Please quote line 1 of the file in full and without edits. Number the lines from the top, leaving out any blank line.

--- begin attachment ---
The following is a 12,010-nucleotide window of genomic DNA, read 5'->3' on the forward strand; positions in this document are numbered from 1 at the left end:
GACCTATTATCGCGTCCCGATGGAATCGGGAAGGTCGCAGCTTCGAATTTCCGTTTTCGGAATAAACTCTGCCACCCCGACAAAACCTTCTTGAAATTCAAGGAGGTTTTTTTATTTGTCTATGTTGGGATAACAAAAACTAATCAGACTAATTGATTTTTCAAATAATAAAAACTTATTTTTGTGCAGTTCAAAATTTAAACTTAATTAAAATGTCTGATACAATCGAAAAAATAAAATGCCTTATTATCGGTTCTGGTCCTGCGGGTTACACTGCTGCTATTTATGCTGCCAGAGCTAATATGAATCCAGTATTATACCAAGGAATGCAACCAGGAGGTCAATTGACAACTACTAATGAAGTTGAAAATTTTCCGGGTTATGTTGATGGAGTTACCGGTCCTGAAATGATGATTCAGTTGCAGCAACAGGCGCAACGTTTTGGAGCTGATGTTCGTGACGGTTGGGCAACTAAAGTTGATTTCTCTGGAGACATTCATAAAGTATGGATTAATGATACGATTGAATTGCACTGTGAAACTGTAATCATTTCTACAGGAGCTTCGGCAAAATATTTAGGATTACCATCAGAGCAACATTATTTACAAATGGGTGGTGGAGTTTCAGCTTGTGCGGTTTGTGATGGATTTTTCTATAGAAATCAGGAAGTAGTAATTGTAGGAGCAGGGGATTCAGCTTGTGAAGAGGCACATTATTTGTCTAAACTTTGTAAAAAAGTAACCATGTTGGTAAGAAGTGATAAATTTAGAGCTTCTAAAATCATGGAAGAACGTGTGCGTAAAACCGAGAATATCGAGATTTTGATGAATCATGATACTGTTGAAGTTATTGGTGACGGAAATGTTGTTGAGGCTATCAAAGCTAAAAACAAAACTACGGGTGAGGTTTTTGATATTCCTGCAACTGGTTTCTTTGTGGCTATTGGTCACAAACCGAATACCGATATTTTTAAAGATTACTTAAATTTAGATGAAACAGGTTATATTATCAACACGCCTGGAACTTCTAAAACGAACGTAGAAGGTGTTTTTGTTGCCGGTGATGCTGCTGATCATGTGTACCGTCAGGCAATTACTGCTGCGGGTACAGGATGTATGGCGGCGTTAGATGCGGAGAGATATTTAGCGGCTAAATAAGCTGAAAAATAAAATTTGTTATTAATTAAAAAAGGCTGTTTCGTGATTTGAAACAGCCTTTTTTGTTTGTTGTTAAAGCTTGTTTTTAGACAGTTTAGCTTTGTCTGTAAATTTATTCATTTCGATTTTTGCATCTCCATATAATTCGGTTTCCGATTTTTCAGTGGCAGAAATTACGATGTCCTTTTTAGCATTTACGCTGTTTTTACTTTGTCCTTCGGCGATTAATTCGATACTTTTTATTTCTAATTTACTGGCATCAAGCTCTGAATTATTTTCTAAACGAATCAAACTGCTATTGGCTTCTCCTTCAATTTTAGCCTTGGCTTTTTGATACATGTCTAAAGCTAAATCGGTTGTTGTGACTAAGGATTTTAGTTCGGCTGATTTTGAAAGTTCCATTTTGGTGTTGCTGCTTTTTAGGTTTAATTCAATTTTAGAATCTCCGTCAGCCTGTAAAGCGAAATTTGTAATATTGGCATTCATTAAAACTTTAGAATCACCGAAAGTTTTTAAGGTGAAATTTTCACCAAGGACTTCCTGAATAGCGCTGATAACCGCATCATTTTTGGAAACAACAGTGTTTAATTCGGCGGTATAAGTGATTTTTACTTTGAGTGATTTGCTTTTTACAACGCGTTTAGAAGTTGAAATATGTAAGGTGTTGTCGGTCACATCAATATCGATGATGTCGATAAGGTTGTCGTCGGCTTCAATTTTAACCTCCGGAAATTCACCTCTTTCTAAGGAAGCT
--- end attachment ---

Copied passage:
The following is a 12,010-nucleotide window of genomic DNA, read 5'->3' on the forward strand; positions in this document are numbered from 1 at the left end: